Markets have been very volatile over the past week, resulting in a repricing of high yield and commodity related credit risk. With lending standards tightening, global growth stubbornly low, and commodity price volatility remaining high, we continue to advocate a defensive, high quality position in corporate credit.
Market volatility has increased this month. The sell off has been most pronounced in high yield with spreads wider by approximately 100 basis points (bps). In contrast, the investment grade market has widened by 10 bps with the majority of that widening driven by the Energy and Metals and Mining sectors. We believe the primary drivers of this underperformance are: (1) commodities, (2) poor market liquidity, and (3) reduced demand for credit risk.
Commodity prices came under renewed selling pressure after OPEC failed to adjust its production target and Chinese economic data was lackluster. Moody’s lowered its commodity price assumptions, increasing the risk of credit rating downgrades. And, high yield companies took advantage of the bear sentiment and lower security prices to pursue distressed debt exchanges, setting off a panic among unsecured bondholders. Management teams at investment grade companies have reiterated that although they have secured debt capacity, they do not intend to use it. Our analysts are comfortable with the liquidity outlooks of the credits on AAM’s Focus List for the near term, as such, we do not expect investment grade companies (or fallen angels aspiring to return to investment grade) to pursue distressed debt exchanges.
Market liquidity seasonally sours at the end of the year and this year is no exception, especially after broker dealers increased their corporate credit inventories over 200% since the end of October 2015. This, in addition to the contraction and repricing of the repo market due to regulatory changes and the negative headlines surrounding the mutual fund closes, negatively affects an already illiquid corporate credit market.
Lastly, an area that we have been acutely concerned with for the past 12 months is the trend in lending standards in the bank, non-bank, and credit markets. In the third quarter of 2015, for the first time since the European related debt crisis in 2012 (and prior to that, before/after the last recession), banks tightened their lending standards citing a less favorable, more uncertain economic outlook and worsening of industry specific problems. Historically, lending standards has been a leading indicator for the change in investment grade spreads. Moreover, we are seeing conditions outside of the bank market worsen. The Credit Managers Index measures non-bank lending conditions and while the overall measure remains slightly above the “contraction” zone, the leading indicator in this Index weakened, and is now firmly in contraction territory as both manufacturing and service sector “accounts for collection” deteriorated. Global growth remains low and U.S. growth has disappointed this year, causing investors in higher risk securities (e.g., CCC rated) to reprice risk due to lowered future cash flow projections. CCC credit is as wide versus higher quality B rated paper as it has been since 2008 – 2009, reflecting the default risk in that portion of the market. However, default rate estimates continue to be quite low at around 3-4% for 2016, mostly reflecting the expectation for commodity related defaults.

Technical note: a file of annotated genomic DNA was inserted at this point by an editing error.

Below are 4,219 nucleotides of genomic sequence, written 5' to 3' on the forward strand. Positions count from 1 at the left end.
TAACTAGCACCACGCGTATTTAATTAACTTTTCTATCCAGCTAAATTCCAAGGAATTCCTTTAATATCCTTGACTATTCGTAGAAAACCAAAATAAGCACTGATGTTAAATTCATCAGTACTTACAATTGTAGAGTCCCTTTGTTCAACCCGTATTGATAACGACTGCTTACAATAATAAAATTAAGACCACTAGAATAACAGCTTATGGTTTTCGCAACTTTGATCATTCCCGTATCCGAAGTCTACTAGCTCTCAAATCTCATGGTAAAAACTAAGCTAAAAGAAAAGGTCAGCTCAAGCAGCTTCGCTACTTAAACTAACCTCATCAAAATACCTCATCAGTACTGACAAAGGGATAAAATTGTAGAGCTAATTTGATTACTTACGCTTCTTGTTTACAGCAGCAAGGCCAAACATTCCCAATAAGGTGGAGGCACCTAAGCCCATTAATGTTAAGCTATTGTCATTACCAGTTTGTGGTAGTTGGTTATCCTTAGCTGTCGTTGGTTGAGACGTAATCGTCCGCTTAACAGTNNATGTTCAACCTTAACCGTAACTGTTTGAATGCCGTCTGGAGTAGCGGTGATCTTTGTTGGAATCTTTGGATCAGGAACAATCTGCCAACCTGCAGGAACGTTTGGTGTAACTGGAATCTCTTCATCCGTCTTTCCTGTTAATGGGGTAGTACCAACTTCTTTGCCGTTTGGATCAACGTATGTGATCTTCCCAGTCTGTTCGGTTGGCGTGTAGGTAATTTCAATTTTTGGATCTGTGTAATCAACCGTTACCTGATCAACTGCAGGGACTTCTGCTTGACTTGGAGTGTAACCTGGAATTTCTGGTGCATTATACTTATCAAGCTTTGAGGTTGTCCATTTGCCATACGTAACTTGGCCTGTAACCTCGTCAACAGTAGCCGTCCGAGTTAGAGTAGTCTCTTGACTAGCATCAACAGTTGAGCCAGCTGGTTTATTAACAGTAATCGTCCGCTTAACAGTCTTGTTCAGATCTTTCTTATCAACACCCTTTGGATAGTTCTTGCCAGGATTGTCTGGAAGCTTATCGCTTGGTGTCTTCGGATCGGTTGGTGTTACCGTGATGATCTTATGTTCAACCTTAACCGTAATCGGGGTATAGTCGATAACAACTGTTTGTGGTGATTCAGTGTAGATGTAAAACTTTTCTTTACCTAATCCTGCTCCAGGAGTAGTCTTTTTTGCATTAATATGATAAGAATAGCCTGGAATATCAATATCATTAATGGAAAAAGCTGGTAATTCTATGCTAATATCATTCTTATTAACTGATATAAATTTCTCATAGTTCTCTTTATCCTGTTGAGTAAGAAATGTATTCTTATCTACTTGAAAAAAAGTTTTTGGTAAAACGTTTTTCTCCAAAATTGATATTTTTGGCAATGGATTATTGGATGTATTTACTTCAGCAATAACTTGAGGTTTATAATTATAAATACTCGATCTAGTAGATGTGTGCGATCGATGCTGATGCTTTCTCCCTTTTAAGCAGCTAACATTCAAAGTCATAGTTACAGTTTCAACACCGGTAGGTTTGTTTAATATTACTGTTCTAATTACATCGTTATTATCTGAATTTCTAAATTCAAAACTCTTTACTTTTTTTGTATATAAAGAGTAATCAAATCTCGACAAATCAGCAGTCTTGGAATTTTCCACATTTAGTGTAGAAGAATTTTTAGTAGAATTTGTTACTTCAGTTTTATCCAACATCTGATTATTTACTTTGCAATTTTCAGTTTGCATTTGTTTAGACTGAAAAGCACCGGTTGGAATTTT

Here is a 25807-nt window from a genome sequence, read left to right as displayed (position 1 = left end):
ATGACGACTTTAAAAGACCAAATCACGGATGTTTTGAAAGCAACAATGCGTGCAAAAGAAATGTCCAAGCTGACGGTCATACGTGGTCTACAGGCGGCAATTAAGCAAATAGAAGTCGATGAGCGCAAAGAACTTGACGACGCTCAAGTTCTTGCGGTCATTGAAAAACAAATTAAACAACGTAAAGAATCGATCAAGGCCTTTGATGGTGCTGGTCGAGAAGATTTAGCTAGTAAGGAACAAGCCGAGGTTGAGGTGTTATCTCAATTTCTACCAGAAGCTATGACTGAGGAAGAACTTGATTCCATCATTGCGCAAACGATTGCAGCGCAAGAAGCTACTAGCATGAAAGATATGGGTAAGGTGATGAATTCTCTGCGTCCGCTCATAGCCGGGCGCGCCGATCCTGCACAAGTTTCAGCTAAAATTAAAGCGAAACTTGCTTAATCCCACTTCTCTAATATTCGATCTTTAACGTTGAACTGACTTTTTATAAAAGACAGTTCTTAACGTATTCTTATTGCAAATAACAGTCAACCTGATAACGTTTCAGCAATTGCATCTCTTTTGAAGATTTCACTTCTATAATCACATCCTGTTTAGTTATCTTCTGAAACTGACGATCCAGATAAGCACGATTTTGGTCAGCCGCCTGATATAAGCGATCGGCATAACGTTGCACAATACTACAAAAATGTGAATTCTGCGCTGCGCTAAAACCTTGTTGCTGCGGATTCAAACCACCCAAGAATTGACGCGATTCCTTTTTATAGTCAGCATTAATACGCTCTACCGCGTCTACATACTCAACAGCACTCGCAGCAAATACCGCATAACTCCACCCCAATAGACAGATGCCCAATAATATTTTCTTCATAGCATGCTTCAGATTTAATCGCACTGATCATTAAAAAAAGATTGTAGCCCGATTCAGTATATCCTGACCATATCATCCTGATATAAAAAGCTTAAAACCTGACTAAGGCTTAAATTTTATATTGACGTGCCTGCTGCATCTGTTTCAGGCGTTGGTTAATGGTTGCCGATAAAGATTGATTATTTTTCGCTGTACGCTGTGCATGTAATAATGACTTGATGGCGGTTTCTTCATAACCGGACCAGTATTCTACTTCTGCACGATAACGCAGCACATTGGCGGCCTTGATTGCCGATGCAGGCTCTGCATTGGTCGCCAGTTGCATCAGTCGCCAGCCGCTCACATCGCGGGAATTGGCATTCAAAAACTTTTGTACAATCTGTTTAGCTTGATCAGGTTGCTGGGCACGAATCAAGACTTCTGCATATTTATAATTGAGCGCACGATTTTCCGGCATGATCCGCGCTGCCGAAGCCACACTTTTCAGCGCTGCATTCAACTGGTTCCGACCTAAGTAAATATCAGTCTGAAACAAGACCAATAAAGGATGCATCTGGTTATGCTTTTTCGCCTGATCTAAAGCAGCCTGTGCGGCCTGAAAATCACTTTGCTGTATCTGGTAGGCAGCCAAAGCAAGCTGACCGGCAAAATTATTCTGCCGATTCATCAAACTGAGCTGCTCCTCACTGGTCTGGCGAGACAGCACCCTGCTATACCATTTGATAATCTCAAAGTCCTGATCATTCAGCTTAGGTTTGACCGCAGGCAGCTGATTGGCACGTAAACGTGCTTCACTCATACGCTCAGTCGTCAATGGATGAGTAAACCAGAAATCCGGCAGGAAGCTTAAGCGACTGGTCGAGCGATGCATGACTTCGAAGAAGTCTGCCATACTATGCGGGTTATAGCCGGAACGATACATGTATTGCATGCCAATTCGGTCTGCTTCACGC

With lending standards tightening, global growth remaining stubbornly low, and commodity price volatility remaining high, we and our high yield sub-advisor, Muzinich & Co., continue to advocate defensive, high quality, liquid credit portfolios. The risk premiums to take credit risk are lackluster. For example, the pick up in yield for a BBB versus A rated non-financial credit remains approximately 65 bps when excluding Energy and Basic Industries. We wait for an opportunity to get more aggressive in credit when: (1) credit reprices and the cost of debt gets closer to the cost of equity as is typical when a cycle bottoms (that differential is currently over 200 bps), (2) management teams begin to shift their focus to balance sheet improvement, and (3) commodity prices stabilize.
Elizabeth G. Henderson, CFA
Director of Corporate Credit
For more information, contact:
Colin Dowdall, CFADirector of Marketing and Business Development
John Olvany, Vice President of Business Development
Neelm Hameer, Vice President of Business Development
30 North LaSalle Street
Chicago, IL 60602
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